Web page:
US20120278725A1 (en) 2011-04-29 2012-11-01 Frequency Networks, Inc. Multiple-carousel selective digital service feeds
US20120290933A1 (en) 2011-05-09 2012-11-15 Google Inc. Contextual Video Browsing
US20130024895A1 (en) 2011-05-20 2013-01-24 Google, Inc. Interface for Watching a Stream of Videos
US20130129317A1 (en) 2011-06-03 2013-05-23 James A. Moorer Client Playback of Streaming Video Adapted for Smooth Transitions and Viewing in Advance Display Modes
US20120323897A1 (en) 2011-06-14 2012-12-20 Microsoft Corporation Query-dependent audio/video clip search result previews
US20120328265A1 (en) 2011-06-27 2012-12-27 Sakuragi Ryoichi Editing device, editing method, and program
US20130007198A1 (en) 2011-06-30 2013-01-03 Infosys Technologies, Ltd. Methods for recommending personalized content based on profile and context information and devices thereof
US20130018960A1 (en) * 2011-07-14 2013-01-17 Surfari Inc. Group Interaction around Common Online Content
US20130042271A1 (en) 2011-08-08 2013-02-14 Todd Scot Yellin Merchandising streaming video content
US20130047084A1 (en) 2011-08-18 2013-02-21 Christopher John Sanders Management of Local and Remote Media Items
US20130097550A1 (en) 2011-10-14 2013-04-18 Tovi Grossman Enhanced target selection for a touch-based input enabled user interface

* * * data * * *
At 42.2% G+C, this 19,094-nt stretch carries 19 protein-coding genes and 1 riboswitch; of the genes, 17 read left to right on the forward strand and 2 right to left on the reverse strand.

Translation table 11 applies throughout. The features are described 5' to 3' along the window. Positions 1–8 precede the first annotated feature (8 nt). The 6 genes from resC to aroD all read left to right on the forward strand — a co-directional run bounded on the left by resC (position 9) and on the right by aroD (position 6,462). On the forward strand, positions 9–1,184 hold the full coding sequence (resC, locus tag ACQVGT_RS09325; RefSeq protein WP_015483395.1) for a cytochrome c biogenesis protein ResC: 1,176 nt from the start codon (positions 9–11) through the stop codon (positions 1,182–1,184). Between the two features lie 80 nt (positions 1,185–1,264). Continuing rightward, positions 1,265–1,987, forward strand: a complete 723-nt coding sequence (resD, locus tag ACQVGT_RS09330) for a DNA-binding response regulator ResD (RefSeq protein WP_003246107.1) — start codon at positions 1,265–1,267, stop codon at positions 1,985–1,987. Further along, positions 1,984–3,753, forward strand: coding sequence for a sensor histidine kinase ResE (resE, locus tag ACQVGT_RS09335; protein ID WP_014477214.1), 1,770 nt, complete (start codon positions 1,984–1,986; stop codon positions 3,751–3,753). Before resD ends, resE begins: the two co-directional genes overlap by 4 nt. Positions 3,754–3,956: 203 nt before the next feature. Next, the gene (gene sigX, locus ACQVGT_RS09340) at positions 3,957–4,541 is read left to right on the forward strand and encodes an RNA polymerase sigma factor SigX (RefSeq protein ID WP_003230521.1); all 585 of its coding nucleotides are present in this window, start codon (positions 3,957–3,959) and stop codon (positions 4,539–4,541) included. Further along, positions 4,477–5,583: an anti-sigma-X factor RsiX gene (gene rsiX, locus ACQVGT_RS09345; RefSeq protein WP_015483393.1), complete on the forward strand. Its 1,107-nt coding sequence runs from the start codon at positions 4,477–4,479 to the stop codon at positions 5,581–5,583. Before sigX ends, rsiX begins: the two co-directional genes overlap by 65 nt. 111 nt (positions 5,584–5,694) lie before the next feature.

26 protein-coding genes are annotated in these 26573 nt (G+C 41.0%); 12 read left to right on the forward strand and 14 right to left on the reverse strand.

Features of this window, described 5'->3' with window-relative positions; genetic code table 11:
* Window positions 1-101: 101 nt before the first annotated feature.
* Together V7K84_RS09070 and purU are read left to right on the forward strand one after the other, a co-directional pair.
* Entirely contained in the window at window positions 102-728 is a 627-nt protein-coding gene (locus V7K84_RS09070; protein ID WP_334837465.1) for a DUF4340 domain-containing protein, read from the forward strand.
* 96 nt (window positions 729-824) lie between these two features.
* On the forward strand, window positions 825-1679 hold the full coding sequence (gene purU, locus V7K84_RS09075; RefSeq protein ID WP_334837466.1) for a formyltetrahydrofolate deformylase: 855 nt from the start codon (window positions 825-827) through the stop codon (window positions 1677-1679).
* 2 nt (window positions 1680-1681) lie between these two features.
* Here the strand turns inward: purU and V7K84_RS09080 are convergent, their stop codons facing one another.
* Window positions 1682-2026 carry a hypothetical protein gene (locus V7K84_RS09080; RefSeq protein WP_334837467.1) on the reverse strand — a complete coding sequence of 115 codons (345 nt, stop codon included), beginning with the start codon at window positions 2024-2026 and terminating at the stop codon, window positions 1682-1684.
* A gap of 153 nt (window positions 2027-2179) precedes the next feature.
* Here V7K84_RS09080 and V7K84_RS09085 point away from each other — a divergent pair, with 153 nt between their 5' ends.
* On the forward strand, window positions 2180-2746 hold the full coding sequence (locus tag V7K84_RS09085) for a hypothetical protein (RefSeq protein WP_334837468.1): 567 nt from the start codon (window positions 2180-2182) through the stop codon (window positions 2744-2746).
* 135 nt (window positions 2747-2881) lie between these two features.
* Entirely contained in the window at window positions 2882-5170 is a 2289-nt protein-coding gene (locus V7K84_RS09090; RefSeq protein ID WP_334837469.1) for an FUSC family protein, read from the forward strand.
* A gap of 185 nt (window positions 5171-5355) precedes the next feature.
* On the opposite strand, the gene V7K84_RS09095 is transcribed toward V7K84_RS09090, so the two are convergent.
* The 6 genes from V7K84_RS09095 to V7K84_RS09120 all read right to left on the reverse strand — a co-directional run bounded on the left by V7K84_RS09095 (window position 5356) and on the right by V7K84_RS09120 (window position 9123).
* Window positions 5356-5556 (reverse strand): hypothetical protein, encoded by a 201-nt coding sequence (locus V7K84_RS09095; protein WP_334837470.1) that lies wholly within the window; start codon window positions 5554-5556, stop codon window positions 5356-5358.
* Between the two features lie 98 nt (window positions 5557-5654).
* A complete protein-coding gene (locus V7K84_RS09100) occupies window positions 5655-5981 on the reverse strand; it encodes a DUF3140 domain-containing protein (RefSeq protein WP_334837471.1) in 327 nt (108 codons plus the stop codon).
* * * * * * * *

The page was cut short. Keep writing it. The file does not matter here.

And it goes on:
US20130097238A1 (en) 2011-10-18 2013-04-18 Bruce Rogers Platform-Specific Notification Delivery Channel
US20130125000A1 (en) * 2011-11-14 2013-05-16 Michael Fleischhauer Automatic generation of multi-camera media clips
US20130163963A1 (en) 2011-12-21 2013-06-27 Cory Crosland System and method for generating music videos from synchronized user-video recorded content
US9378283B2 (en) * 2012-04-23 2016-06-28 Excalibur Ip, Llc Instant search results with page previews
US20130317951A1 (en) 2012-05-25 2013-11-28 Rawllin International Inc. Auto-annotation of video content for scrolling display
US9027064B1 (en) 2012-06-06 2015-05-05 Susie Opare-Abetia Unified publishing platform that seamlessly delivers content by streaming for on-demand playback and by store-and-forward delivery for delayed playback
US8610730B1 (en) 2012-09-19 2013-12-17 Google Inc. Systems and methods for transferring images and information from a mobile computing device to a computer monitor for display
US20140104494A1 (en) 2012-10-15 2014-04-17 AT&T Intellectual Property I, L,P. Relational display of images
US20140143725A1 (en) 2012-11-19 2014-05-22 Samsung Electronics Co., Ltd. Screen display method in mobile terminal and mobile terminal using the method
US20140169766A1 (en) 2012-12-18 2014-06-19 Realtek Semiconductor Corp. Method and computer program product for establishing playback timing correlation between different contents to be playbacked
US20140219634A1 (en) 2013-02-05 2014-08-07 Redux, Inc. Video preview creation based on environment
US20160217826A1 (en) 2013-02-05 2016-07-28 Alc Holdings, Inc. User interface for video preview creation
US9349413B2 (en) 2013-02-05 2016-05-24 Alc Holdings, Inc. User interface for video preview creation
US20140223307A1 (en) 2013-02-05 2014-08-07 Redux, Inc. Activating a video based on location in screen